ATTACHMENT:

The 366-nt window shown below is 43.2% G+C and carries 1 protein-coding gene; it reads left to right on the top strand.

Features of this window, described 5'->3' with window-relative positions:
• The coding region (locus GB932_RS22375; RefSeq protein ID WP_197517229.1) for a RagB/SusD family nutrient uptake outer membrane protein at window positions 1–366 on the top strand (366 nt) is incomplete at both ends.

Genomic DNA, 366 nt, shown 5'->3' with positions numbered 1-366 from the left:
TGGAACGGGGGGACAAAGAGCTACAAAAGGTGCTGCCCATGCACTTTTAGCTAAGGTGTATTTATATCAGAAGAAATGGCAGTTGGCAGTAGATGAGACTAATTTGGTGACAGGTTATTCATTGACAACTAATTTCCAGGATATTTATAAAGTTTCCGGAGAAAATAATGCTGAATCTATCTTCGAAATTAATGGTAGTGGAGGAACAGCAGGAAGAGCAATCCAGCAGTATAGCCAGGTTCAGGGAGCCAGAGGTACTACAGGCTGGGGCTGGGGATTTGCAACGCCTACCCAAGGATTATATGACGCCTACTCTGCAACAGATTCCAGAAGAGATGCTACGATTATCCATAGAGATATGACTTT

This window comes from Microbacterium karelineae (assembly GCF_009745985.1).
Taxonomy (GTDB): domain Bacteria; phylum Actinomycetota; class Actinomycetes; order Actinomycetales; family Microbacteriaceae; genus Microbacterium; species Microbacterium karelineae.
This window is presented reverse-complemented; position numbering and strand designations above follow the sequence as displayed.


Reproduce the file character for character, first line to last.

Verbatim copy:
The 366-nt window shown below is 43.2% G+C and carries 1 protein-coding gene; it reads left to right on the top strand.

Features of this window, described 5'->3' with window-relative positions:
• The coding region (locus GB932_RS22375; RefSeq protein ID WP_197517229.1) for a RagB/SusD family nutrient uptake outer membrane protein at window positions 1–366 on the top strand (366 nt) is incomplete at both ends.

Genomic DNA, 366 nt, shown 5'->3' with positions numbered 1-366 from the left:
TGGAACGGGGGGACAAAGAGCTACAAAAGGTGCTGCCCATGCACTTTTAGCTAAGGTGTATTTATATCAGAAGAAATGGCAGTTGGCAGTAGATGAGACTAATTTGGTGACAGGTTATTCATTGACAACTAATTTCCAGGATATTTATAAAGTTTCCGGAGAAAATAATGCTGAATCTATCTTCGAAATTAATGGTAGTGGAGGAACAGCAGGAAGAGCAATCCAGCAGTATAGCCAGGTTCAGGGAGCCAGAGGTACTACAGGCTGGGGCTGGGGATTTGCAACGCCTACCCAAGGATTATATGACGCCTACTCTGCAACAGATTCCAGAAGAGATGCTACGATTATCCATAGAGATATGACTTT

This window comes from Microbacterium karelineae (assembly GCF_009745985.1).
Taxonomy (GTDB): domain Bacteria; phylum Actinomycetota; class Actinomycetes; order Actinomycetales; family Microbacteriaceae; genus Microbacterium; species Microbacterium karelineae.
This window is presented reverse-complemented; position numbering and strand designations above follow the sequence as displayed.